IDAHO FALLS — Bonneville School District trustees have scrapped their plan to float a $58.5 million bond issue for a new middle school this August.
The 3-2 decision followed a heated debate Wednesday over costs, and how to best handle Bonneville’s dizzying population growth.
“It really concerns me,” newly sworn-in trustee Scott Lynch told board members. “I don’t think we are all on board with this plan.”
Lynch, who won former chairman Jeff Bird’s Zone 5 seat in the May election, wasn’t sworn in when Bird and two of Bonneville’s four other trustees approved a bond issue for a new middle school.
After being sworn in on July 1, Lynch vowed to use his vote to rescind the measure.
Lynch followed through on that promise Wednesday night by motioning to rescind the middle school bond issue and aligning his vote with trustees Paul Jenkins and Chad Dance, who both opposed the measure in June.
The district will now have to rethink its approach to handling growth, including revisiting the possibility of building a $29 million elementary school.
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A months-long debate over the best way to handle the district’s growth has revolved around building an elementary school to absorb increased K-6 enrollment or building a middle school to accommodate sixth graders and alleviate elementary school overcrowding.
Bonneville patrons and educators continue to voice concerns over both proposals, with some worried that moving sixth graders into the district’s middle schools could harm the kids’ learning and development. Others point out that trustees have long emphasized the need for a new middle school, and could lose credibility with patrons if they opt to build an elementary school.
Calder, who argued Wednesday that the school board had been “highly active and engaged” in its pursuit to float a middle school bond issue in August, took aim at Lynch’s rationale for ditching the measure.
“The fact that you are uncomfortable is not the issue we are talking about tonight,” Calder said.
Calder also expressed frustration that the district had not yet requested quotes from an architect for the now-nixed middle school.
“Since January, we’ve known that the middle school was a very real possibility,” Calder said. “I think it was poor administration of the project.”
Bonneville assistant superintendent Scott Woolstenhulme defended administrators’ decision not to request the quotes, arguing that the board did not officially settle on the middle school option until late June.
Bonneville superintendent Chuck Shackett called Calder’s criticism offensive.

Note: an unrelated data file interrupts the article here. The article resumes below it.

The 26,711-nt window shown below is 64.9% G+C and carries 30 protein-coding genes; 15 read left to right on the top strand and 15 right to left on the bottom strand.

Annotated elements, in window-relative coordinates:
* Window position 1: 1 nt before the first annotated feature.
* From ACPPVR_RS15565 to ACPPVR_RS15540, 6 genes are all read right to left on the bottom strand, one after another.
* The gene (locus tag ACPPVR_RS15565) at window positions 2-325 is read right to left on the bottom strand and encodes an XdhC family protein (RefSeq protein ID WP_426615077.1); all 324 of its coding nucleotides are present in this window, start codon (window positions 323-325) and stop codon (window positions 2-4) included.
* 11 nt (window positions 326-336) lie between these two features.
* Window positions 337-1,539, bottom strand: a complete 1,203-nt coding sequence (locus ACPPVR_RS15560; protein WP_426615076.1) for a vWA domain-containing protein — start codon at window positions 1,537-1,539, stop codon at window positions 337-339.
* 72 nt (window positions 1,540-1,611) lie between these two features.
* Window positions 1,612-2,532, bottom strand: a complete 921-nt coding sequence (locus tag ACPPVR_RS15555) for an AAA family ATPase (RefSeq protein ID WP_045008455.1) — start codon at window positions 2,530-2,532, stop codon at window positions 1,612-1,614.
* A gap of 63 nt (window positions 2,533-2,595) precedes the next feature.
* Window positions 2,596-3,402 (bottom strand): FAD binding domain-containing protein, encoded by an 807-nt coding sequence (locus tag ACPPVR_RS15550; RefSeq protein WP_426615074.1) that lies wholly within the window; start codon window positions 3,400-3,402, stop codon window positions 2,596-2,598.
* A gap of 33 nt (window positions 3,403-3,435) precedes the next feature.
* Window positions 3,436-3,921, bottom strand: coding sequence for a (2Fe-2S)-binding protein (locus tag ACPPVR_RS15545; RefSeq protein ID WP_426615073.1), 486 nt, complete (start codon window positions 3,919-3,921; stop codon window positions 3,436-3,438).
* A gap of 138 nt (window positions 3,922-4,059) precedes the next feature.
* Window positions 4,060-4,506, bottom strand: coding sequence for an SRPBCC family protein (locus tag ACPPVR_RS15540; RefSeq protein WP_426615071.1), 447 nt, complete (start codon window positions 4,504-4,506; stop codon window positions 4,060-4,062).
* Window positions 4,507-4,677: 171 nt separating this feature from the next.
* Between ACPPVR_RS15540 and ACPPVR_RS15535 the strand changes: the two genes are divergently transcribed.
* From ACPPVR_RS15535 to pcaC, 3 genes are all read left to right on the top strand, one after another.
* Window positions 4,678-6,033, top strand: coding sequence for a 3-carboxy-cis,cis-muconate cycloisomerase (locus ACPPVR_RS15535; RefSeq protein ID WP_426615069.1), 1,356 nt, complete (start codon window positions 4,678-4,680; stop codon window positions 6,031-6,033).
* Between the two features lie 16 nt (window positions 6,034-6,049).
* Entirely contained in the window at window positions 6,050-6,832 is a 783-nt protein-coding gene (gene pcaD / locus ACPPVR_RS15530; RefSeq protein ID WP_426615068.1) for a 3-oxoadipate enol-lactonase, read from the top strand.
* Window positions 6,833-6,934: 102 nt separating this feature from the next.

“I’ve been trying very hard to stay quiet,” Shackett told Calder, “but you’re making a lot of accusations.”
Both Lynch and Shackett believe the district’s current middle schools are well-equipped to handle growth for at least another five years, rendering the need for a new elementary school more pressing. Lynch and Shackett also point to the potential savings of roughly $33 million — or about $20,000 per seat in an elementary school compared to a middle school’s $58 million price tag.
“We are trying to fix this problem with a $58 million middle school when we can fix it with $29 million elementary school,” Shackett said. “That’s not very wise when you’re using taxpayer money.”
But Calder and Landers believe an elementary school could cost patrons more in the long run, since the district will likely have to build a middle school to absorb further population growth in the next five to seven years.
Landers argued that scrapping the middle school option could jeopardize the district’s ability to get any measure passed, since it forces Bonneville to now pursue a solution in November, at the earliest.
Bonneville’s deadline to file for the August election has passed and the nearby Idaho Falls School District is considering floating a bond issue for a large-scale high school redesign project, estimated at $100 million, on ballots in November.
Both districts’ bond issues could end up on the same county ballot.
Idaho Falls School District spokesman Margaret Wimborne told Idaho Education News Tuesday that trustees in her district have yet to settle on a date to run their redesign bond issue, but November is a possibility.
Idaho requires a two-thirds supermajority for any bond issues to pass — a hurdle Bonneville has struggled to clear in the past. Bonneville’s bond issue for a new high school failed three times before passing in November 2015.